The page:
Afghanistan's Neighbours Meet in Iran, Discuss 'Roadmap' for the Future
Iran hoped for a clearer picture of the realities of Afghanistan, and the expectations of its neighbour nations.
Hossein Amir-Abdollahian, the foreign minister of Iran, asked the Taliban to take a “friendly” approach to international and regional politics as Afghanistan’s six neighbours – Iran, Turkmenistan, Uzbekistan, Tajikistan, China, and Pakistan – met on Wednesday, 28 October, to discuss their relations with newly formed Taliban government, The Hindu reported.
Russia also joined, but via video call.
Stressing that the Taliban must take the necessary measures to assure the above-mentioned countries that they are not under threat from Afghanistan, Amir-Abdollahian hoped for a "clearer picture of the realities of Afghanistan, and the expectations of the neighbouring countries most affected by the developments in that country."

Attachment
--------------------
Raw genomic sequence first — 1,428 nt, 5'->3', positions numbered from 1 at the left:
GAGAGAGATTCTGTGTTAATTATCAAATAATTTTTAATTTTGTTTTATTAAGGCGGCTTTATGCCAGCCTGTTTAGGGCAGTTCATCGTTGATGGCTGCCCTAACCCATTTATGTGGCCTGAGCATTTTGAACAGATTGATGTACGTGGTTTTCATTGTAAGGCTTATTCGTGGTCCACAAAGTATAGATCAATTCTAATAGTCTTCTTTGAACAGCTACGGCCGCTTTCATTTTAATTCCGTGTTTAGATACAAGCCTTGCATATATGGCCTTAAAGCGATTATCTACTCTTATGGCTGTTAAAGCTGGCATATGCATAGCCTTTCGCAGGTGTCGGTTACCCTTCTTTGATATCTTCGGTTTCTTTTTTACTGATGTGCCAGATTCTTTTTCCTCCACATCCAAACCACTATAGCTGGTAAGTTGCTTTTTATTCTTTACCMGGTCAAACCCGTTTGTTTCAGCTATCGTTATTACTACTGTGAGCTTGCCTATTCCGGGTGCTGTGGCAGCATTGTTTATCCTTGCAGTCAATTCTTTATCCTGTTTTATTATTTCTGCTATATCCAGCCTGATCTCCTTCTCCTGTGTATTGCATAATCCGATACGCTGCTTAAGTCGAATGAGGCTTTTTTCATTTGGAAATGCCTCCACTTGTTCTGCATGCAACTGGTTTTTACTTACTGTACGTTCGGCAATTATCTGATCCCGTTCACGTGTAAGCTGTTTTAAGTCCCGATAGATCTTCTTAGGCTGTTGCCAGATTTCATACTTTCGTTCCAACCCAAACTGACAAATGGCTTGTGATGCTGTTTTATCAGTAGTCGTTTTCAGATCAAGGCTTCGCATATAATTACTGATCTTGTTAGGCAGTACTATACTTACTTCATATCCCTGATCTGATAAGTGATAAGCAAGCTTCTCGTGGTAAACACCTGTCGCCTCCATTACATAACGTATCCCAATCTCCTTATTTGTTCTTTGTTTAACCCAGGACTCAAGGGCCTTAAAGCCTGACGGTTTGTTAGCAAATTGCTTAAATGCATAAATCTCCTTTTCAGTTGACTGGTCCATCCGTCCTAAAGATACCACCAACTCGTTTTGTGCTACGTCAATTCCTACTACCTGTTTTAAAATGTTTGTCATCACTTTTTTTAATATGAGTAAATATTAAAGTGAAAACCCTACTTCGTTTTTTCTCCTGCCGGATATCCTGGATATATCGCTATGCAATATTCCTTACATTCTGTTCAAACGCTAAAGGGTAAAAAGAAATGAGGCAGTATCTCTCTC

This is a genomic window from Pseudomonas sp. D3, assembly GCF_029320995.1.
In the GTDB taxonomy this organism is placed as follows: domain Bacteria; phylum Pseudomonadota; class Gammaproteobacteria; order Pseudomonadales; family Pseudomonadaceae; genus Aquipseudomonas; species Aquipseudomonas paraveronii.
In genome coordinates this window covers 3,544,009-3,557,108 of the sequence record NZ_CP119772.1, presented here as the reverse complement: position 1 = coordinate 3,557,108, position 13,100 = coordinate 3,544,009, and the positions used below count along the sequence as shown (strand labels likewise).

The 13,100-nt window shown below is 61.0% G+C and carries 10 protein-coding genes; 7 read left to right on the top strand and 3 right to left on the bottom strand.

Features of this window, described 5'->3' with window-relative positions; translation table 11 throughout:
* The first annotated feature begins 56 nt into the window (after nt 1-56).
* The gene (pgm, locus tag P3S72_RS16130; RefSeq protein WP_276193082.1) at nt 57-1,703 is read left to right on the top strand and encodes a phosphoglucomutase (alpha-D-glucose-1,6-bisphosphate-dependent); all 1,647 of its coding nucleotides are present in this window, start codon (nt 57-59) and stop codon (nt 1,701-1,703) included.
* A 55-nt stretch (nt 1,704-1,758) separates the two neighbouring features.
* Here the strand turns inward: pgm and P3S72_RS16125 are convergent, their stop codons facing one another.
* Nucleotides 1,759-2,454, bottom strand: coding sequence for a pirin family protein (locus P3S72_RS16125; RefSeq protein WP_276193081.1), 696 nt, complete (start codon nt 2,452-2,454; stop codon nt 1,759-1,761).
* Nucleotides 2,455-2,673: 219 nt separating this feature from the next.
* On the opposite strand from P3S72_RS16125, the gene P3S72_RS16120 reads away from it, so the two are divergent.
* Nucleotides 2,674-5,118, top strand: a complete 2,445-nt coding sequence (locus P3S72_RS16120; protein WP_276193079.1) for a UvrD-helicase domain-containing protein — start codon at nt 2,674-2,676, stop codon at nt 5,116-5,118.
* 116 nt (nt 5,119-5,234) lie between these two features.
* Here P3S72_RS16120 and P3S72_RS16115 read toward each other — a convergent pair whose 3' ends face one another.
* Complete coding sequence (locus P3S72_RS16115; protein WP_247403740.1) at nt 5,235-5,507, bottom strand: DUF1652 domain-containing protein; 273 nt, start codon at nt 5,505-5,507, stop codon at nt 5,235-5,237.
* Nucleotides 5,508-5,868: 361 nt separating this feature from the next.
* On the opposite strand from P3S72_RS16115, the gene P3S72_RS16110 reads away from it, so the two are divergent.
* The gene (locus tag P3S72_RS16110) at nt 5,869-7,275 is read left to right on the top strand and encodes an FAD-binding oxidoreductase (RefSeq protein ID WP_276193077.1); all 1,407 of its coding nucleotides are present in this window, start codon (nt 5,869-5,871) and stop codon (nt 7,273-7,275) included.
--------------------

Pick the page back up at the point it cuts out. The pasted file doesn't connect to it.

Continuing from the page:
Iran’s First Vice-President Mohammad Mokhber also warned that if Afghanistan's economic crisis wasn't resolved then "the crisis will certainly move beyond the borders of Afghanistan and affect its neighbours and the world,” The Hindu added.
Iran had earlier criticised the Taliban for not including ethnic ministries in the government and now insisted "on the establishment of an inclusive government with the presence and effective participation of all ethnic and religious groups in Afghanistan, based on inter-Afghan dialogue without the intervention of foreign actors,” Reuters reported.
The Taliban's all-male cabinet is dominated by ethnic Pashtuns.
China, however, said that it was ready to most more talks between Afghanistan and its neighbours for its development.
Chinese Foreign Minister Wang Yi remarked that the "Taliban are eager to have dialogue with the world" and that "China will host the third Neighbours of Afghanistan meeting at the appropriate time," Reuters added.
A humanitarian catastrophe, especially in the form of a famine, is looming over Afghanistan.
The US has agreed to deliver aid, warning at the same time that aid does not amount to recognition.
(With inputs from Reuters and The Hindu)
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